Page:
Browsing Journal of Range Management, Volume 51, Number 5 (September 1998) by Authors
Mineral-salt supplement does not attenuate tall larkspur (Delphinium barbeyi) toxicosis in cattlePfister, J. A.; Cheney, C. D.; Gardner, D. R.; Manners, G. D. (Society for Range Management, 1998-09-01)Severe livestock losses caused by tall larkspur (Delphinium spp.) consumption have caused many producers to try various preventative measures, including the use of mineral-salt supplementation. The objective of tbis study was to determine if additions or deletions of a mineral-salt supplement (Binn's #1 Alleviator) would alter the response (i.e., rate of nose pressing) of cattle to tall larkspur exposure. The dose response of 5 Jersey steers was examined by systematically adding 0.25 mg of mineral-salt/kg body weight, and comparing responses in the same steers without salt supplements. Steers were then run under a variable ratio (VR) reinforcement schedule and periodically dosed with tall larkspur at a level causing a significant decrease in responding without provoking overt signs of intoxication. Response rate with and without mineral-salt supplement was the major dependent variable; 3 to 5 "on-off" cycles were conducted for each subject. Steers reduced (P < 0.05) their rate of grain intake by 34% during operant sessions when larkspur was dosed compared to the previous non-dosed 3-day baseline. Rate of nose pressing was reduced (P < 0.01) on tall larkspur dose days by 28% vs. the 3-day non-dosed baseline. This reduction was indicative of the effects of the effects of subclinical larkspur intoxication on steers. On days when larkspur was dosed and animals were intoxicated, the addition of mineral did not alter (P > 0.1) grain intake (1.64 +/- 0.17 kg/session) compared to days when no mineral was given (1.76 +/- 0.13 kg/session). On larkspur dose days (i.e. when animals were intoxicated), the average response rates were 82.9 +/- 3.7 and 85.8 +/- 4.0 responses/min (P > 0.1) when off and on mineral, respectively. We concluded that mineral/salt supplementation had no effect on the response of steers to doses of tall larkspur that produced subclinical intoxication.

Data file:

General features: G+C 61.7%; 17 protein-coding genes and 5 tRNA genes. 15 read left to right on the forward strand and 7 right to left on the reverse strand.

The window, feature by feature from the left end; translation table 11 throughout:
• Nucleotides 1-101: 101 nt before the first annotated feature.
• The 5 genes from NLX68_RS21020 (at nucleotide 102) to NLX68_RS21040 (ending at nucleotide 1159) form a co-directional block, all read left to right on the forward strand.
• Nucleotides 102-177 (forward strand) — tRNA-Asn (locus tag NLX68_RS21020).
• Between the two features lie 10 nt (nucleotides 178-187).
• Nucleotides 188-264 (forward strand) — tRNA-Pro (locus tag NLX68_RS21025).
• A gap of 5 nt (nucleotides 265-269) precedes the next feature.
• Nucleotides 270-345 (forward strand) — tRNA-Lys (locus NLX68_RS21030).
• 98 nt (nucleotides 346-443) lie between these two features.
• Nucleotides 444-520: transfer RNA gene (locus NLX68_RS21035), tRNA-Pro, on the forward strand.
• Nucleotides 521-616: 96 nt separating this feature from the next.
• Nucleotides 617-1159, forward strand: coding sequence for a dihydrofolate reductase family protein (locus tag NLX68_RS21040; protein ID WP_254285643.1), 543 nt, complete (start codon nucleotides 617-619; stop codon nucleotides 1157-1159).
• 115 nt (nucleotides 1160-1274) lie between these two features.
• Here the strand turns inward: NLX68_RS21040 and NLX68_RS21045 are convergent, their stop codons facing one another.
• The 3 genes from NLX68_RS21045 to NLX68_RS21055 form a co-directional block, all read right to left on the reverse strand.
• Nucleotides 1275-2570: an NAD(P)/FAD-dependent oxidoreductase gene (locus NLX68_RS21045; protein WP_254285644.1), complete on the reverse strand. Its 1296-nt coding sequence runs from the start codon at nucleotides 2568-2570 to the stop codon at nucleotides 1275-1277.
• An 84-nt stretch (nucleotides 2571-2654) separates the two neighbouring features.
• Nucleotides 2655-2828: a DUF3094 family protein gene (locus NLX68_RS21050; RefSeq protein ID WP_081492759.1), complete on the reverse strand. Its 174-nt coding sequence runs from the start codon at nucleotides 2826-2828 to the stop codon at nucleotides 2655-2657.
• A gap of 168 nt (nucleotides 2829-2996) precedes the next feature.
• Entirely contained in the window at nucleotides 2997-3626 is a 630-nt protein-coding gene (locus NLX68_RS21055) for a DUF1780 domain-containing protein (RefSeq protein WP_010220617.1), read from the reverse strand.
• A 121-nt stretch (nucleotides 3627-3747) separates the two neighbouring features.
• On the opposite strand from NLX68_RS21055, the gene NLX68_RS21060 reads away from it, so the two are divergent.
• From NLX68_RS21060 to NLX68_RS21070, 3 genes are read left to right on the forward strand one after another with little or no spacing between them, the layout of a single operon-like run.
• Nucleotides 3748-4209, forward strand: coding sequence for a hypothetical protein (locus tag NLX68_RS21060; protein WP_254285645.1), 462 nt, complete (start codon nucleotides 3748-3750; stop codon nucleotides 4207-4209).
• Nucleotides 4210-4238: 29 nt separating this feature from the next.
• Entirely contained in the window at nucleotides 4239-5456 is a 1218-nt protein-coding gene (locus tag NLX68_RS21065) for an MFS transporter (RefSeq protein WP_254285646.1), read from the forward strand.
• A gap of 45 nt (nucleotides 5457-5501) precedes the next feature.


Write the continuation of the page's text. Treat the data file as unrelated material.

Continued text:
Pine needle consumption by cattle during winter in South DakotaPfister, J. A.; Panter, K. E.; Gardner, D. R. (Society for Range Management, 1998-09-01)Pregnant cattle that consume ponderosa pine (Pinus ponderosa (Lawson) needles often abort. The objectives of these studies were to: 1) determine needle consumption by grazing cattle; 2) relate consumption in pen-fed and grazing cattle to weather variables; and 3) determine if needle temperature influenced consumption in pen-fed cattle. Trial 1 was conducted from 3 Dec. 1991 to 12 Feb. 1992 near Custer, S. Dak. Eight mature cows grazed a 9-ha pasture. Needle consumption was measured using bite counts H. and fecal analysis. The winter was mild, and cattle consumed few needles (< 2% of bites). Trial 2 was conducted in the same location from 5 January to 2 March 1993, using 6 pregnant cows kept in pens and 5 open cows grazing the pasture. The pen-fed cows were offered 1 kg of fresh pine needles daily; methods for grazing cattle were the same as in the previous trial. Further, the pen-fed cows were offered warm or cold green needles in 2 acceptability trials. Grazing cattle consumed an average of 20% of bites as pine needles. As snow depth increased, pine needle consumption increased, particularly from short (< 2 m tall) tree (P < 0.01). The percent of bites of green needles was related (r2 = 0.69) to minimum temperature and snow depth, with greater consumption at colder temperatures and at deeper snow depths. As snow depth increased, cattle reduced daily grazing time (P < 0.01); at colder temperatures, cattle also reduced grazing time (P < 0.05). Pen-fed cows ate 483 g pine needles/day (fresh weight), with no abortions occurring. Cattle preferred cold needles to warm needles (P < 0.05) in January, despite tree size; whereas, the opposite result was noted in February. We conclude that snow depth, reduced amounts of grazable forage, and cold ambient temperatures are crucial factors in consumption of ponderosa pine needles by grazing cattle.